Mars Rover Opportunity Update - December 12-18, 2012

Shoulder Work At 'Copper Cliff' - sols 3159-3165, Dec. 12, 2012-Dec. 18, 2012: Opportunity is working at "Matijevic Hill" (named in honor of Jake Matijevic) at the inboard edge of "Cape York" on the rim of Endeavour Crater. There, the rover has been conducting in-situ (contact) science measurements at a location called "Copper Cliff."

On Sol 3160 (Dec. 13, 2012), Opportunity began taking images with its Microscopic Imager (MI) for a mosaic of a surface target. Partway through the activity, the rover's robotic arm experienced a stall in the shoulder azimuth joint. This has been seen a few times before when the arm is commanded to move at a slow rate, but not the slowest rate. Magnetic detents normally hold the motor armature when unpowered, and under certain slow-rate conditions they are able to restrain the armature from spinning. At higher rates, the armature has enough momentum to keep spinning, while at the slowest rates a higher stall threshold is used. Activities on Sol 3162 (Dec. 15, 2012) confirmed the joint is OK, and an offset placement of the Alpha Particle X-ray Spectrometer (APXS) was completed.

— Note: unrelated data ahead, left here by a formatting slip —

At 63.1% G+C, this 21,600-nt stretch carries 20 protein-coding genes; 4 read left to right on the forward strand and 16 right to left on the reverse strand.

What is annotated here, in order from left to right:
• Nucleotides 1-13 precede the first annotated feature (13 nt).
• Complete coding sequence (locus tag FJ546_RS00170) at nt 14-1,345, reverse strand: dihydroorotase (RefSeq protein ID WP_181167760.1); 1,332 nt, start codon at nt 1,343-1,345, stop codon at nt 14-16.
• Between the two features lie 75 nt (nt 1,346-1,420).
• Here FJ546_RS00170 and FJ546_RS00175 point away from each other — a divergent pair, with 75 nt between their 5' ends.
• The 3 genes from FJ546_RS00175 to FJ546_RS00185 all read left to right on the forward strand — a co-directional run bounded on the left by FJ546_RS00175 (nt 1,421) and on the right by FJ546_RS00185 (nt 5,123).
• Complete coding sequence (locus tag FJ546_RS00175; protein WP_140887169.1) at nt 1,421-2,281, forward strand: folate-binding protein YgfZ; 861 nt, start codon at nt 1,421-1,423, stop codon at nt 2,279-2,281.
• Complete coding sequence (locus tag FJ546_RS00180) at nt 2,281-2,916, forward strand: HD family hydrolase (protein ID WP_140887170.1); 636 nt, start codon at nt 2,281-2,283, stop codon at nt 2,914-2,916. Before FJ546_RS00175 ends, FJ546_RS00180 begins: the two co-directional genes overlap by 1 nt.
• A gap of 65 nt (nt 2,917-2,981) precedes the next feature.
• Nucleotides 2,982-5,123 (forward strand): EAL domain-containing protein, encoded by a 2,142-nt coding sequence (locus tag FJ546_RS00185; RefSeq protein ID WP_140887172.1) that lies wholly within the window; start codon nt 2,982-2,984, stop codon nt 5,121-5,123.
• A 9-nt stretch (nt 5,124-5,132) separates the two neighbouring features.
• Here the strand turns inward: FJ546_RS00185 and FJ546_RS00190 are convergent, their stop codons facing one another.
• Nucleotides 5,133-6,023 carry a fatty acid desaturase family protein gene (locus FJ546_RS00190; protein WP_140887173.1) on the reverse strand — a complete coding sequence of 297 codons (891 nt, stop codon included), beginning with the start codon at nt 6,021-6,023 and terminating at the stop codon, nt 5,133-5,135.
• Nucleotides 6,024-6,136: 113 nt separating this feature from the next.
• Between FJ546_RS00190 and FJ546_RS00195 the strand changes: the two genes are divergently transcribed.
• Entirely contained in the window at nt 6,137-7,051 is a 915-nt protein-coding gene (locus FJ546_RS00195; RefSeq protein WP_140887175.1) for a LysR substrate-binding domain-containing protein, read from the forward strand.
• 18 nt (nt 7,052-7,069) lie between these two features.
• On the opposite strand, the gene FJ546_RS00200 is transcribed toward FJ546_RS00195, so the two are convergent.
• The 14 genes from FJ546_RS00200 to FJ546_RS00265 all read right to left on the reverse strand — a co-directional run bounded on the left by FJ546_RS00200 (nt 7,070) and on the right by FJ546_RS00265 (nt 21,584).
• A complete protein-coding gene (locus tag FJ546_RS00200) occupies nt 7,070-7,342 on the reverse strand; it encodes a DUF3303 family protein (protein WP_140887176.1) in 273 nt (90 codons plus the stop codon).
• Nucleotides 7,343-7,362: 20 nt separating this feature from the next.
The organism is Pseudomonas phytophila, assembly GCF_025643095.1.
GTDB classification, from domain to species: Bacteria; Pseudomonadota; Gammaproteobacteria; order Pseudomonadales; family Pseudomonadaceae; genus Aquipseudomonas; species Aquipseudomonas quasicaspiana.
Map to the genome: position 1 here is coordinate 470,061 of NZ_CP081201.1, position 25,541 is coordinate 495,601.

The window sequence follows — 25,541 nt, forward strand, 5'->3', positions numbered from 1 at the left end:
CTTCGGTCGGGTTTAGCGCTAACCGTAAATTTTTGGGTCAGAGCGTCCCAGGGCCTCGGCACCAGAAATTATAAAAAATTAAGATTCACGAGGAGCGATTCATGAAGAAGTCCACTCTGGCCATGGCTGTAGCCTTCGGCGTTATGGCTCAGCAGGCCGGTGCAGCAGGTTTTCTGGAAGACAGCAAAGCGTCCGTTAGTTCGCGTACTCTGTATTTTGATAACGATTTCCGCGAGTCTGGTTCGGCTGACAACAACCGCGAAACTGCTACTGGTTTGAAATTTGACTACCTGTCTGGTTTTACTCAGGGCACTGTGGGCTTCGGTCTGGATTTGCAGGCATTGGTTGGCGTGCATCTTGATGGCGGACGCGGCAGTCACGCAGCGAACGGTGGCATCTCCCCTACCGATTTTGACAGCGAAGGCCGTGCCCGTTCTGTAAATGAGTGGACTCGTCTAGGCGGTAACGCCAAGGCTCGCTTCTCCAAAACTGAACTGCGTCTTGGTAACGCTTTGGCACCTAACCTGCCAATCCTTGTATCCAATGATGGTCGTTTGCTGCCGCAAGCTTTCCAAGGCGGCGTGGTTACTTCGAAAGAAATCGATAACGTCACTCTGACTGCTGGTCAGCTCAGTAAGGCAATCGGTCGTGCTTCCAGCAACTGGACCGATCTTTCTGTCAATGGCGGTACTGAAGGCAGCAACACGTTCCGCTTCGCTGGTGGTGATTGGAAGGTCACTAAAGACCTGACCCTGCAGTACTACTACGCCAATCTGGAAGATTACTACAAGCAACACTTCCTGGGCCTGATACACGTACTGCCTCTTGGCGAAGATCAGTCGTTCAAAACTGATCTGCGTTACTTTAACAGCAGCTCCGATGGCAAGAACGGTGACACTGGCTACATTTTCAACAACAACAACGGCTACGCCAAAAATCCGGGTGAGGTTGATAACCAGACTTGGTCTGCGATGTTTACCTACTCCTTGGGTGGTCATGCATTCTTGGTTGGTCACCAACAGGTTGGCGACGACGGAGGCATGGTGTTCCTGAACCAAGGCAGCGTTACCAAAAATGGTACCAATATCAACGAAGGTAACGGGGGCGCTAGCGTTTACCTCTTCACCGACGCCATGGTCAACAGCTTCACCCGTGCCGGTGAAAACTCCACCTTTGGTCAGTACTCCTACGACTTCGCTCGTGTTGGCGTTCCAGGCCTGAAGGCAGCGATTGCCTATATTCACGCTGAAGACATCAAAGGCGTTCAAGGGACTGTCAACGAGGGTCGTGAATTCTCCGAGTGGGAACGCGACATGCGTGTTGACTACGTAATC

On Sol 3165 (Dec. 18, 2012), Opportunity bumped about 18 feet (5.5 meters) to the west to reach a new set of surface targets in this Copper Cliff area. The rover will likely continue in-situ investigations in the area through the coming holiday.

As of Sol 3165, the solar array energy production was 533 watt-hours with an increased atmospheric opacity (Tau) of 0.955 and a solar array dust factor of 0.607.

Total odometry is 22.02 miles (35438.37 meters).

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